Tourists enter reopened Grand Canyon despite virus concerns

Tourists appeared ready to roam Grand Canyon National Park again after it partially reopened Friday, despite objections from Navajo officials and others that it could hurt efforts to control the coronavirus.

By 7:30 a.m. on May 15, more than two dozen people were enjoying some viewpoints along the South Rim.

Among them were friends Jack Covington from Texas and Judy Smith from Tucson, Arizona. They had planned their trip to the Grand Canyon a year ago since Covington had never seen it. They changed their plans and were visiting other places in Northern Arizona when they found out the park would be open.

“We figured we’d go for an adventure and we got lucky,” Smith said.

Park officials said the South Rim entrance will only open from 6-10 a.m. through Monday. Visitors have limited daytime access to viewpoints, picnic areas and some restrooms. The east entrance to the South Rim will remain closed. The North Rim remains closed.

“This initial reopening phase will increase access to our public lands in a responsible way by offering the main feature of the park for the public, the view of the canyon, while reducing the potential exposure of COVID-19 to our nearly 2,500 residents,” Grand Canyon National Park Superintendent Ed Keable said.

Commercial services within the park remain closed. Visitors were told to bring food, water and hand sanitizer. There are no overnight accommodations available.

The National Park Service says it is working with federal, state and local public health authorities to closely monitor the pandemic and using a phased approach to increase access on a park-by-park basis.

However, officials on the hard-hit Navajo Nation, which stretches into northern Arizona, expressed disappointment at the reopening. There have been at least 3,632 positive cases and 127 deaths on the reservation, which also includes portions of New Mexico and Utah.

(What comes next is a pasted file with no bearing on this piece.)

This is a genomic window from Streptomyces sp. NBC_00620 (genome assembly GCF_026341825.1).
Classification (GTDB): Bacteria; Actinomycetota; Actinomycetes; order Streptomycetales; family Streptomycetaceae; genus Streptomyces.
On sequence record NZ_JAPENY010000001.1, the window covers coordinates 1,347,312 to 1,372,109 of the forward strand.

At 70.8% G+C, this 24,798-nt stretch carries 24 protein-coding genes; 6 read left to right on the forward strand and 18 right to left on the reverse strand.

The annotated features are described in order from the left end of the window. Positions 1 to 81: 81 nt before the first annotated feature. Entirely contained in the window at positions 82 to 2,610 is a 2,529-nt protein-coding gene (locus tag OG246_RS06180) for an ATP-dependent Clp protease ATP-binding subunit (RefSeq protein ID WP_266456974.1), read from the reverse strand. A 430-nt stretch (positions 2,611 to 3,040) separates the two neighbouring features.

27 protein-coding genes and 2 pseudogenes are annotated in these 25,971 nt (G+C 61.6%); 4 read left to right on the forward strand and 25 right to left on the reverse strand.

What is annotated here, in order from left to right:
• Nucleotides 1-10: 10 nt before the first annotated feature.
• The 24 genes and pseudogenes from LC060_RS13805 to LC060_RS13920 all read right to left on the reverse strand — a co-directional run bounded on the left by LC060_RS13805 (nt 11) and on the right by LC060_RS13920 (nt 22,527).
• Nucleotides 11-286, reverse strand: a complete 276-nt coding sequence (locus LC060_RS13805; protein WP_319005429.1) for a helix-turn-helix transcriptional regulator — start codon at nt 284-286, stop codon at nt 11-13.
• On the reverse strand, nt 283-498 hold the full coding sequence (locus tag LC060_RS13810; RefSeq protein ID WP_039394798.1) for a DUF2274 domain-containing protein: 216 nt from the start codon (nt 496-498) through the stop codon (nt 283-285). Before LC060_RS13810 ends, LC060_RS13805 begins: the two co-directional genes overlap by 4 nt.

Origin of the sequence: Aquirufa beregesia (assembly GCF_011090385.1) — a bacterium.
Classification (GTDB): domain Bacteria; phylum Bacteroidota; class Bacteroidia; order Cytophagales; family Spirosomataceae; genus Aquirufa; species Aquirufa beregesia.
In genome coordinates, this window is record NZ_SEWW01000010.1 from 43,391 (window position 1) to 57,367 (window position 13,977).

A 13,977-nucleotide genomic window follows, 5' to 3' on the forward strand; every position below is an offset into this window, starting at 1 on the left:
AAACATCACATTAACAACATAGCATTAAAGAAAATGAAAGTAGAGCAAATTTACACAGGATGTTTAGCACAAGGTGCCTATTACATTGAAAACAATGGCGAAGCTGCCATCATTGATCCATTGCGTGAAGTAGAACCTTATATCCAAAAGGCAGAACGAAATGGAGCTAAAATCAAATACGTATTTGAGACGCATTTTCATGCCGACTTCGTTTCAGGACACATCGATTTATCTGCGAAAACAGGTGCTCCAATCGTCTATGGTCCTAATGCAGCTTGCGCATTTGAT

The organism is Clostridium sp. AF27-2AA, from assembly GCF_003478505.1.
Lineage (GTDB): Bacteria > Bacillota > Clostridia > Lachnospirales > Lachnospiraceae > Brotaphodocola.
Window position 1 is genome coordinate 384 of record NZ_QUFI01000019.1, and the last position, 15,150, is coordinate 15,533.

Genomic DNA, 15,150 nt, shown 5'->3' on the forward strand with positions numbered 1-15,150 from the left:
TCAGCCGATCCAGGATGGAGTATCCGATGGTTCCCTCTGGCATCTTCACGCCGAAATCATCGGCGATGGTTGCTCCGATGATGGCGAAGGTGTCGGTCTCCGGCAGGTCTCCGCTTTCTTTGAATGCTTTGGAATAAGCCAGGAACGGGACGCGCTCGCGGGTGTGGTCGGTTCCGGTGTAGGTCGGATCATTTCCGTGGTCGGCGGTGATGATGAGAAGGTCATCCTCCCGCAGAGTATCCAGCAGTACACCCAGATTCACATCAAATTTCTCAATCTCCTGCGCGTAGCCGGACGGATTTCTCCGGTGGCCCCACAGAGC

“We welcome the economic benefits that tourists bring, but we are also fearful of the potential negative impacts and had hoped that when the Grand Canyon closed on April 1, the park would remain closed until our positive COVID-19 numbers have flattened,” Navajo Nation President Jonathan Nez said.

MORE: Navajo Nation leaders urge NPS to keep Grand Canyon closed

The Sierra Club also cited the Navajo Nation in its criticism of the reopening. Alicyn Gitlin of the Sierra Club’s Grand Canyon Chapter said it could result in a “patrolling and enforcement nightmare.”

“Cases in Coconino County where Grand Canyon’s South Rim is located are still rising,” Gitlin said. “The large population that lives at Grand Canyon and all nearby communities are put at risk by this move.”

For most people, the new coronavirus causes mild or moderate symptoms, such as fever and cough that clear up in two to three weeks. For some, especially older adults and people with existing health problems, it can cause more severe illness, including pneumonia and death. 

Associated Press photographer Matt York contributed to this report.

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